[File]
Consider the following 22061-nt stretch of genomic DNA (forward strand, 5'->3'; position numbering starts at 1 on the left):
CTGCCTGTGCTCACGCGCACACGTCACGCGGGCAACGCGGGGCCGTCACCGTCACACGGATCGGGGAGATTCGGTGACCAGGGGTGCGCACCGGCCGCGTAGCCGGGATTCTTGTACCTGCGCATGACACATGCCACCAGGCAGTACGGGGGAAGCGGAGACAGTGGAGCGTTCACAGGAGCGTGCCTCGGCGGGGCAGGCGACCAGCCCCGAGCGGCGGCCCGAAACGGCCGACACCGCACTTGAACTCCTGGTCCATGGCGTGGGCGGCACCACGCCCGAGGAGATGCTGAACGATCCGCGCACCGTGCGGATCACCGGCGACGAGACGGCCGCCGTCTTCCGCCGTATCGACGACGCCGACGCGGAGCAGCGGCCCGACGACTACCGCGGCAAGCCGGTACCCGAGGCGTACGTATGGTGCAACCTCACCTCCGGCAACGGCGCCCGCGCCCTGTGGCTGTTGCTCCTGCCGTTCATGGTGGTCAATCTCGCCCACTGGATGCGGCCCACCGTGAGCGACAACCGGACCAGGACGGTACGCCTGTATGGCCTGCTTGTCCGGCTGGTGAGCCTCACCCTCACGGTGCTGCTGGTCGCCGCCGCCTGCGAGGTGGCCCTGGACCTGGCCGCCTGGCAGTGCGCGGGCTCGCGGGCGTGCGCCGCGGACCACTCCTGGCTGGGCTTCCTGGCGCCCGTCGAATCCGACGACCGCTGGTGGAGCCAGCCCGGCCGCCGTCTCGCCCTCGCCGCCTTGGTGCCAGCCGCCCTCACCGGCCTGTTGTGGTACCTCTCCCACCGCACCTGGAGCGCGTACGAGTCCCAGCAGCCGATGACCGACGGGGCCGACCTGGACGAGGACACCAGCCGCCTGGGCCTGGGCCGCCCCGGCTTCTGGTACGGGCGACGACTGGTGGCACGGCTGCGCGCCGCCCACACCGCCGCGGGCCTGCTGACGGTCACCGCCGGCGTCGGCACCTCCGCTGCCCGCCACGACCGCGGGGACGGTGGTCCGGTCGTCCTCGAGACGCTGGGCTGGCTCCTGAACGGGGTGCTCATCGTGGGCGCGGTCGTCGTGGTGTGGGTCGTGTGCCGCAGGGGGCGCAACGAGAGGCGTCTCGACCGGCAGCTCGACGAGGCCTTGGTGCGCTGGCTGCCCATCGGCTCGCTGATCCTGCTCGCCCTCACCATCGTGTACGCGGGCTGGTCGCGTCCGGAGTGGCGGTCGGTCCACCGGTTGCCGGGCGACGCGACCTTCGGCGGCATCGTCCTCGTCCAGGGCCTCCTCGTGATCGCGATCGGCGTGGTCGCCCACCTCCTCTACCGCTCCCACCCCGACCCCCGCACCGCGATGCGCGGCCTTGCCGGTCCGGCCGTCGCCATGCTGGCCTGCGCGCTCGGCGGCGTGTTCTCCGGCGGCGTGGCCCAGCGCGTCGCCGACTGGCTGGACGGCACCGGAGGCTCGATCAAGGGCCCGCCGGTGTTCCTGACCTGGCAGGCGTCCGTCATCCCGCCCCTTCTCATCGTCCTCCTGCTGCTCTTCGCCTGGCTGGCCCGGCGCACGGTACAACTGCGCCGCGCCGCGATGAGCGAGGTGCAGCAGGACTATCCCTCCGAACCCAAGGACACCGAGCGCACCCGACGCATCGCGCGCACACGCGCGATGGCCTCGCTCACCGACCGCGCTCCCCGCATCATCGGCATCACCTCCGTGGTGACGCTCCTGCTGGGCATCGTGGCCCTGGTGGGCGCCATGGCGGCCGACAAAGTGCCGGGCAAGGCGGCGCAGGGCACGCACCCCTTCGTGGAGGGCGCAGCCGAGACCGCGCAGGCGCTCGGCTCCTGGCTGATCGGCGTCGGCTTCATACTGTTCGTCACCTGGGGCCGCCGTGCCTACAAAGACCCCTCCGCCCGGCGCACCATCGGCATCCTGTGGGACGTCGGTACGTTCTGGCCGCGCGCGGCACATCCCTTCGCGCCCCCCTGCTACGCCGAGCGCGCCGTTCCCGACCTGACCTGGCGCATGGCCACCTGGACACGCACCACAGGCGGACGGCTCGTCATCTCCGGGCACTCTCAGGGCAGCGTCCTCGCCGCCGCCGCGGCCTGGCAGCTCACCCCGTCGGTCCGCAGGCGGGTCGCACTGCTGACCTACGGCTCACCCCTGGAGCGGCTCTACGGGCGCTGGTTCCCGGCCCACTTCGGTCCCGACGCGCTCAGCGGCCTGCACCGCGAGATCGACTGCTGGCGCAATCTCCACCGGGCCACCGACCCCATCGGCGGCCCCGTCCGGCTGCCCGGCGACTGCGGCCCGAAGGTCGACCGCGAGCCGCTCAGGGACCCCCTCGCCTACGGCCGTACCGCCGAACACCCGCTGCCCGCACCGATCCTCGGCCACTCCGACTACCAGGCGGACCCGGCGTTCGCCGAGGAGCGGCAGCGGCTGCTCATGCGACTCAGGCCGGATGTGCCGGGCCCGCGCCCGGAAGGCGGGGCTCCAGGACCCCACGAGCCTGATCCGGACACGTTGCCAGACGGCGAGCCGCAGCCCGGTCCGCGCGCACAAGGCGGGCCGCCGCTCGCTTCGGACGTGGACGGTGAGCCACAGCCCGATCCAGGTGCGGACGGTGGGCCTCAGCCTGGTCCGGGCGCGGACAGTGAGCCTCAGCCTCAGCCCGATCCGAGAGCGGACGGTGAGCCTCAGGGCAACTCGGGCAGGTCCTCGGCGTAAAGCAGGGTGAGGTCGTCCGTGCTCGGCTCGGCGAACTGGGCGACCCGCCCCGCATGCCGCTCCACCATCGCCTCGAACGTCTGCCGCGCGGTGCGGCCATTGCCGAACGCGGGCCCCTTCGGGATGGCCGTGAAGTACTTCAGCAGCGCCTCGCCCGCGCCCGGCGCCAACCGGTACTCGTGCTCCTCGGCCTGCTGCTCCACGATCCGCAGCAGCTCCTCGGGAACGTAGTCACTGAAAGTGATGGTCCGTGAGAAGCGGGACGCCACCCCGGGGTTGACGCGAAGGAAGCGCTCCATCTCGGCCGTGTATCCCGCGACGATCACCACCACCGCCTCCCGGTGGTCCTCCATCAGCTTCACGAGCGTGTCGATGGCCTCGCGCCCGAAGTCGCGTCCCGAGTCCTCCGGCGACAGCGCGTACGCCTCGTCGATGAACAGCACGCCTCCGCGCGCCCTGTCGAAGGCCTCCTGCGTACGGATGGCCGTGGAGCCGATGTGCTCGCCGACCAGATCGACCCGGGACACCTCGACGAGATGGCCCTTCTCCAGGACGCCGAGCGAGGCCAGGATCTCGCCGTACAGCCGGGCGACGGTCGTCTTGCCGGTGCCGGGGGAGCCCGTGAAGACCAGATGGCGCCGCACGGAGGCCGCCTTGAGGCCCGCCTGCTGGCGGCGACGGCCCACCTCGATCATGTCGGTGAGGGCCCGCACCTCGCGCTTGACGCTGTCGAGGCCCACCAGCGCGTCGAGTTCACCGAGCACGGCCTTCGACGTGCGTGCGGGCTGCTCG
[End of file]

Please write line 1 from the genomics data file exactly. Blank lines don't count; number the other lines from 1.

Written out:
Consider the following 22061-nt stretch of genomic DNA (forward strand, 5'->3'; position numbering starts at 1 on the left):